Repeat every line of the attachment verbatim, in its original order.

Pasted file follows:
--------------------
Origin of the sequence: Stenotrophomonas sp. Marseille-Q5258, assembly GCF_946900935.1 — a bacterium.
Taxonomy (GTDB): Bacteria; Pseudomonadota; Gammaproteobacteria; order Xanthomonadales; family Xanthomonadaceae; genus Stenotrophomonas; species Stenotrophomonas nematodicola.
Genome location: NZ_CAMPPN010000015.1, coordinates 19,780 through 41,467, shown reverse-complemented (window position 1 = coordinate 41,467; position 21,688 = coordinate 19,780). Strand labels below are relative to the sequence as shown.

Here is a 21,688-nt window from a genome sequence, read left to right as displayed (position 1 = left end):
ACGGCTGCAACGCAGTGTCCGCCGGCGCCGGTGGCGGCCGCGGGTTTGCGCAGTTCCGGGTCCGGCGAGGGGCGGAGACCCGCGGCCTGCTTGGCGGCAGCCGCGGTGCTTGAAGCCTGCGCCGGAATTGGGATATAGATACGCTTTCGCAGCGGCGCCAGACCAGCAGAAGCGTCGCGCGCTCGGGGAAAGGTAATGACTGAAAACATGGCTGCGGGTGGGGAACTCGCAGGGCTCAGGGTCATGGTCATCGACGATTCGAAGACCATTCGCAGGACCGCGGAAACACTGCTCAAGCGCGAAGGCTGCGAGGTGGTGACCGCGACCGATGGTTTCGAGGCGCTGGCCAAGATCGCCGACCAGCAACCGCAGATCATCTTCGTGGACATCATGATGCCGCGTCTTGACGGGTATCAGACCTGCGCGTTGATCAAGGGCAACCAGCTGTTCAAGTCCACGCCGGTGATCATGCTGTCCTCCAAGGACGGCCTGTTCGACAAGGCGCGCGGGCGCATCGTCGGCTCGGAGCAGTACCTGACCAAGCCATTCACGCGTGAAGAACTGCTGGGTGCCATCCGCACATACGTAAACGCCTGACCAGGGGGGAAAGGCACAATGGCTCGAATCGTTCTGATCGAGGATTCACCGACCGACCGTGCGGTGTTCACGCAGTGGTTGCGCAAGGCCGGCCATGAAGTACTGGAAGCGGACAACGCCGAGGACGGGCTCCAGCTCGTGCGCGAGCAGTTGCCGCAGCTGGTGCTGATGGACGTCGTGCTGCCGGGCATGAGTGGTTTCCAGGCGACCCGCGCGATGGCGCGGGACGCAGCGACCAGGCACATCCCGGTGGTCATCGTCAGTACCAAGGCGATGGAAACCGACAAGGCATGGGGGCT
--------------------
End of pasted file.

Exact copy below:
Origin of the sequence: Stenotrophomonas sp. Marseille-Q5258, assembly GCF_946900935.1 — a bacterium.
Taxonomy (GTDB): Bacteria; Pseudomonadota; Gammaproteobacteria; order Xanthomonadales; family Xanthomonadaceae; genus Stenotrophomonas; species Stenotrophomonas nematodicola.
Genome location: NZ_CAMPPN010000015.1, coordinates 19,780 through 41,467, shown reverse-complemented (window position 1 = coordinate 41,467; position 21,688 = coordinate 19,780). Strand labels below are relative to the sequence as shown.

Here is a 21,688-nt window from a genome sequence, read left to right as displayed (position 1 = left end):
ACGGCTGCAACGCAGTGTCCGCCGGCGCCGGTGGCGGCCGCGGGTTTGCGCAGTTCCGGGTCCGGCGAGGGGCGGAGACCCGCGGCCTGCTTGGCGGCAGCCGCGGTGCTTGAAGCCTGCGCCGGAATTGGGATATAGATACGCTTTCGCAGCGGCGCCAGACCAGCAGAAGCGTCGCGCGCTCGGGGAAAGGTAATGACTGAAAACATGGCTGCGGGTGGGGAACTCGCAGGGCTCAGGGTCATGGTCATCGACGATTCGAAGACCATTCGCAGGACCGCGGAAACACTGCTCAAGCGCGAAGGCTGCGAGGTGGTGACCGCGACCGATGGTTTCGAGGCGCTGGCCAAGATCGCCGACCAGCAACCGCAGATCATCTTCGTGGACATCATGATGCCGCGTCTTGACGGGTATCAGACCTGCGCGTTGATCAAGGGCAACCAGCTGTTCAAGTCCACGCCGGTGATCATGCTGTCCTCCAAGGACGGCCTGTTCGACAAGGCGCGCGGGCGCATCGTCGGCTCGGAGCAGTACCTGACCAAGCCATTCACGCGTGAAGAACTGCTGGGTGCCATCCGCACATACGTAAACGCCTGACCAGGGGGGAAAGGCACAATGGCTCGAATCGTTCTGATCGAGGATTCACCGACCGACCGTGCGGTGTTCACGCAGTGGTTGCGCAAGGCCGGCCATGAAGTACTGGAAGCGGACAACGCCGAGGACGGGCTCCAGCTCGTGCGCGAGCAGTTGCCGCAGCTGGTGCTGATGGACGTCGTGCTGCCGGGCATGAGTGGTTTCCAGGCGACCCGCGCGATGGCGCGGGACGCAGCGACCAGGCACATCCCGGTGGTCATCGTCAGTACCAAGGCGATGGAAACCGACAAGGCATGGGGGCT